Targeting EZH2 in cancer therapy

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Abstract

Purpose of review

The present review introduces recent outstanding progress pertaining to Enhancer of zeste homolog 2 (EZH2), especially regarding its mode of action as a master regulator of chromatin, and provides molecular-based evidence for targeting EZH2 in cancer therapy. We discuss the active development of small molecules targeting the enzymatic activity of EZH2/polycomb repressive complex 2 (PRC2).

Recent findings

Genetic, transcriptional, and posttranscriptional dysregulation of EZH2 is frequently observed in many cancer types. EZH2 promotes tumorigenesis by altering the expression of numerous tumor suppressor genes. Furthermore, the executive molecular processes initiated by EZH2, such as NF-κB activation, microRNA silencing, tumor immune evasion, and noncanonical transcription regulation, appear to be the fundamental characteristics of each cancer. Systematic investigations have suggested coordinated regulation of the cancer epigenome wherein antagonistic complexes of both polycomb and SWI/SNF are involved. Frequent loss-of-function mutations in epigenetic factors, such as ARID1A, SMARCA4, SMARCB1, BAP1, and KDM6A, are likely to elicit the EZH2/PRC2-addicted situation. Our comprehensive understanding encourages the development of advanced strategies for the appropriate manipulation of the cancer epigenome. Moreover, a couple of small molecules that can effectively inhibit the enzymatic activity of EZH2/PRC2 have been translated into early-phase clinical trials.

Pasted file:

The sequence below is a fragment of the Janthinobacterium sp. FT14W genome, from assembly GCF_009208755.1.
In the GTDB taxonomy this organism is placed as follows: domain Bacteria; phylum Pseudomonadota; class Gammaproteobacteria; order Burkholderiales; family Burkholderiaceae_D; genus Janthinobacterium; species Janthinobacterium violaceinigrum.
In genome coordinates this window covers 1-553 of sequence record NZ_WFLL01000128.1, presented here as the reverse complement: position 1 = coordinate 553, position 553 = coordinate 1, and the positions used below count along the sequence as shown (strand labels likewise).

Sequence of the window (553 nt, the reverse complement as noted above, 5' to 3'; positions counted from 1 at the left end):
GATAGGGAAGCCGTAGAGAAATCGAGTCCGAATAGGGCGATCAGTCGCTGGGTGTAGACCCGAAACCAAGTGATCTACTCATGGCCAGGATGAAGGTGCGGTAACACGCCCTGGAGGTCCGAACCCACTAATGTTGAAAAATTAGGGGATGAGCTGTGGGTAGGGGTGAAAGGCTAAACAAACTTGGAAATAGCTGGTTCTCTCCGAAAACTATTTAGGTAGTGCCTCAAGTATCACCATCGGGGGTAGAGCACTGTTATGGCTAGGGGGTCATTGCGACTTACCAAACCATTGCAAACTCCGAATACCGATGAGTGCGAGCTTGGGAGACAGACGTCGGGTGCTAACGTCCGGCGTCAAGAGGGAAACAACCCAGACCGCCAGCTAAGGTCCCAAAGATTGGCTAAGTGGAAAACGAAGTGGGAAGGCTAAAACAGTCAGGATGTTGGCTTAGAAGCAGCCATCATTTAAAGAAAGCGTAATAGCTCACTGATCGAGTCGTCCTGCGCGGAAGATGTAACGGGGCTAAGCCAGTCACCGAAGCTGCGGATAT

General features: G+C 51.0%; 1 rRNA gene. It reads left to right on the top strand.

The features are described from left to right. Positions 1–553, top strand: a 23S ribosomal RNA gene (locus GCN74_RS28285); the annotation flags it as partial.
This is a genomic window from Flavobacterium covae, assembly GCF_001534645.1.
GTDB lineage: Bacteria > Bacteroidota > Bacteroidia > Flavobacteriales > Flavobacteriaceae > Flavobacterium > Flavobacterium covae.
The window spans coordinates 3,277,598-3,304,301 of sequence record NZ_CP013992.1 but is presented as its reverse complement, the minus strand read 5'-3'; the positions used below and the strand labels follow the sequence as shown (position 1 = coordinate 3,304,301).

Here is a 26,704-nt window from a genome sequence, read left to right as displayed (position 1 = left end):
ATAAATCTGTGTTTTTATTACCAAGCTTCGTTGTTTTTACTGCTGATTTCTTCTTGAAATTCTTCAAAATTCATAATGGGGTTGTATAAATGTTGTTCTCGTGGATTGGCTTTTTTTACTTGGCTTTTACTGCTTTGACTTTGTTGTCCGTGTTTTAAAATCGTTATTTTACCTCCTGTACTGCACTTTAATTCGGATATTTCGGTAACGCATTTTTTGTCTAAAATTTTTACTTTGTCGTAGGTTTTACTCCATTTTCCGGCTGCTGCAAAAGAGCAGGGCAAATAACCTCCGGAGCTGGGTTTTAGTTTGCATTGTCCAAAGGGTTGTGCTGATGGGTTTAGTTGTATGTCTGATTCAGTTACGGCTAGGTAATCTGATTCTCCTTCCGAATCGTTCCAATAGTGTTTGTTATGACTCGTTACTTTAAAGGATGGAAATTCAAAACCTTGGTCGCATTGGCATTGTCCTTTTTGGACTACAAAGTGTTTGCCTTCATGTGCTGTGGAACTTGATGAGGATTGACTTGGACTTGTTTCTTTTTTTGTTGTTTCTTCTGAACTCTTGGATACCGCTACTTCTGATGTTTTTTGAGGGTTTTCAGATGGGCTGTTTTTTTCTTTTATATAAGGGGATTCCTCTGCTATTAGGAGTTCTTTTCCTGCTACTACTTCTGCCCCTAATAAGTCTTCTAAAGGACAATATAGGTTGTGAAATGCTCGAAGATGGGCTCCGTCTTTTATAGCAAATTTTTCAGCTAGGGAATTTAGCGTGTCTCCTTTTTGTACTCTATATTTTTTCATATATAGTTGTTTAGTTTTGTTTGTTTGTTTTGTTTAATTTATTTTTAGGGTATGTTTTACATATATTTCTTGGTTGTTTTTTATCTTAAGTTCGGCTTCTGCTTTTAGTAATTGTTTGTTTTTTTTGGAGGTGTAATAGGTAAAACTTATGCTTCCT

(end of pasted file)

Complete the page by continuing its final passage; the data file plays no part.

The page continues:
Summary

The EZH2-mediated epigenome and subsequent transcriptome define cellular identity. Effective and specific strategies for the manipulation of EZH2/PRC2 may lead to the development of more precise cancer medicines.

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